LILLIAN CHARLES

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Chateau de Fontainebleau

I have to say that I hadn't known about the Chateau de Fontainebleau before I began my (amazing) Art History course here in Paris. My professor is one of the coolest dudes on the face of the planet and I'm SO happy to be in his class.  From this class, I have learned about a chateau qui s'appelle "Chateau de Fontainebleau." I could go on forever about the long, long, long history of this palace but I'm going to provide you with the "history" link, instead: history of Fontainbleau and also add that we began learning about this chateau in class when discussing the beginning of the Renaissance period.  We began our discussion of Fontainebleau with this painting:
(or, Francis the first)
Francois le premier was the king of France that discovered the immense artistic talent that was born in Italy.  He met Leonardo de Vinci towards the end of de Vinci's life and asked him to come back to France with him to live here, close to where Francois was living at the time, in the Chateau d'Amboise.  Inspired by the arts in Italy, Francois became determined to spread appreciation for the arts around France. For the first time in French history, chateaus became places of leisure, beauty and elegance, replacing the Medieval Age style: chateaus made solely for "la defense" or protection.  
Fontainebleau, previously a royal home used for the sole purpose of "la chasse" became home to the flourishing arts of France as Francois "imported" Italian artists to create a manner of art that would be completely French, thus mannerism was born. 

But enough about the historical stuff, I adore history but know most people think that pictures are more exciting!  My new host parents (as I have changed host families!!), the Berthelots, kindly offered to take me and a friend to the chateau as a fun Saturday activity.  My friend Jane and I had talked about going since we are in the Louvre-Art-History-course together, so Jane is who I brought along with me.  The rest of this post will be pictures... unfortunately I can't provide a whole lot of commentary because I don't remember which room was what... so enjoy the art, tapestries, incredible furniture and detailed decadence! 
(note: the quality of some of the photos is not so great because I couldn't take pics with flash... I broke the rules in Napoleon's bedroom, though... shhh)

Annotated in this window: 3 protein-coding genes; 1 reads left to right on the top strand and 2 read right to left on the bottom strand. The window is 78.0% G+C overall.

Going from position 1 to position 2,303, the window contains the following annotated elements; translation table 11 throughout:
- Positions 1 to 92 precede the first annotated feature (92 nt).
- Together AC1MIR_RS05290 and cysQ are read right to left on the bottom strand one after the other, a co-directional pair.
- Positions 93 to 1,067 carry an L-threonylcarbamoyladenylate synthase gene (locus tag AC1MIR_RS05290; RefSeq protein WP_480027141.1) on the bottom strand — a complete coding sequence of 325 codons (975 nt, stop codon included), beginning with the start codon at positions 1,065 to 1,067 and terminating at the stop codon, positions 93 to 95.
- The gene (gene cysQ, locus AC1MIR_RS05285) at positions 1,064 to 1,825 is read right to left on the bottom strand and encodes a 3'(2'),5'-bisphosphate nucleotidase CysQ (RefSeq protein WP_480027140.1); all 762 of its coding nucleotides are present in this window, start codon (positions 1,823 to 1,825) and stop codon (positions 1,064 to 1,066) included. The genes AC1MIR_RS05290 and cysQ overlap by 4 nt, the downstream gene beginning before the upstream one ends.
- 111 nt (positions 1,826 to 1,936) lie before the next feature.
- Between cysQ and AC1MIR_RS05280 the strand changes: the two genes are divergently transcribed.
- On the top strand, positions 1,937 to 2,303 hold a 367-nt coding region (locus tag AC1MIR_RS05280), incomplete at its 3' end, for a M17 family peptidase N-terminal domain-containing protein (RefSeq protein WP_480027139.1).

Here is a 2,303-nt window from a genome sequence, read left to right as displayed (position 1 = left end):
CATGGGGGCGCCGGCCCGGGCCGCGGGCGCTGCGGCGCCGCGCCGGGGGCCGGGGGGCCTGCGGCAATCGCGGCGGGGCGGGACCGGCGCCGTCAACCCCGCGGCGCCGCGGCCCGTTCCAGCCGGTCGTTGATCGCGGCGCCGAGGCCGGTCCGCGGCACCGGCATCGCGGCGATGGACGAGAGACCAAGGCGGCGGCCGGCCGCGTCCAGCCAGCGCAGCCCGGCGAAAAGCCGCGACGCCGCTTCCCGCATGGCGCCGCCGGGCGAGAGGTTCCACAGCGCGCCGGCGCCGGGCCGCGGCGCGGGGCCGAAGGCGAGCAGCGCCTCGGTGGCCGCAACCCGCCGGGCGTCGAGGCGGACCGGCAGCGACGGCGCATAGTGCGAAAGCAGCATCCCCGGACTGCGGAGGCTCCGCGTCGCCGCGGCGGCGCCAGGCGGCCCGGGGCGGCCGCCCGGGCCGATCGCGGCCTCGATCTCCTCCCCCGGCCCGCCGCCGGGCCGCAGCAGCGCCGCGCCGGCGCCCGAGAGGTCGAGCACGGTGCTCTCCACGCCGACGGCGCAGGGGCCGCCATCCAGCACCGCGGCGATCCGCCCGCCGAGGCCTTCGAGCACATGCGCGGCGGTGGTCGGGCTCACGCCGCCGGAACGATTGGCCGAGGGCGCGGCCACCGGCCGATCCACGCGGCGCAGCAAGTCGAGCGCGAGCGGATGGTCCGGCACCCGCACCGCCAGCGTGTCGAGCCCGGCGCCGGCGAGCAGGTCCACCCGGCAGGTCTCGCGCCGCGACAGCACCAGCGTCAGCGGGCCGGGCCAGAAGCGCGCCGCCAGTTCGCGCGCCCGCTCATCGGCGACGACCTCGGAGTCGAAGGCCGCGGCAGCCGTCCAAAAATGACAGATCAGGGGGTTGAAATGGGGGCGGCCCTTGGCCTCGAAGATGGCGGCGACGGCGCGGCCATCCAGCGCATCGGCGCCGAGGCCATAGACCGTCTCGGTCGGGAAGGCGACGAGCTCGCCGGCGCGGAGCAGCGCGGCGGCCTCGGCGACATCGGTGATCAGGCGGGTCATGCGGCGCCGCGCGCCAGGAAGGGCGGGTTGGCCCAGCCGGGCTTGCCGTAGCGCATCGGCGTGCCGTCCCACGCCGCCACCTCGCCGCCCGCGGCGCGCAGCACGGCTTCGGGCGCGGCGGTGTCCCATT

Paintings of doggies for "la chasse":
 ^^Gallery of plates, installed by Louis-Phillipe.
There are 128 plates displayed in this room. 
"These Sèvres china plates illustrate the history of the castle of Fontainebleau, or represent the forest, the castle at various times, other royal residences, as well as places visited by Louis-Philippe abroad during the Emigration: North America, England, Sicily." -source
Painting of a woman dangling a baby from her fingers.
In her right hand, she has a basket of babies. 
Questionable.
This picture is great, wish the lighting were better:
Amazing moulding on this wall & check out the dresser's detail...
LOVED these vases! The blue was really vibrant!
(I love pictures of corners)
 Ceiling:
Chapel:
 I wish this was my family animal!!!
 "F" for Francois!!
Fabric walls: the French have impeccable taste...
Ugh! The details! They are to die for!!
 tee-hee, these are great... kids' chairs:
 Yep, wish I could remember what this was called:
(I do remember that Napoleon had that globe constructed..)
 "H"s for Henri II & later Henri II & Henri IV
(creative bunch with names, this crowd was..)
 fabulous couch:
 
Napoleon's "thrown":
(no other king had had a thrown in this castle... until Napoleon)
 Favorite fabrics in the chateau:
 (yes, I definitely turned my flash on for these...)
 love this green:
 Successful people don't sleep, including Napoleon...
 It's not a myth. Napoleon seriously hardly need any sleep (maybe because he was so tiny?)
and so he had a bed put next to his main desk so he could work and draw up plans in the middle of the night when he woke up.
The desk in this picture is like a magic desk (!) it has layer after layer of fold out drawers that could all be shut instantly if someone walked in that Napoleon felt uncertain about.

I hope you enjoyed the photos and I'm sorry I didn't have more details on each individual picture... just wanted to leave you with a sense of intrigue so maybe you will go to Chateau de Fontainebleau, yourself!
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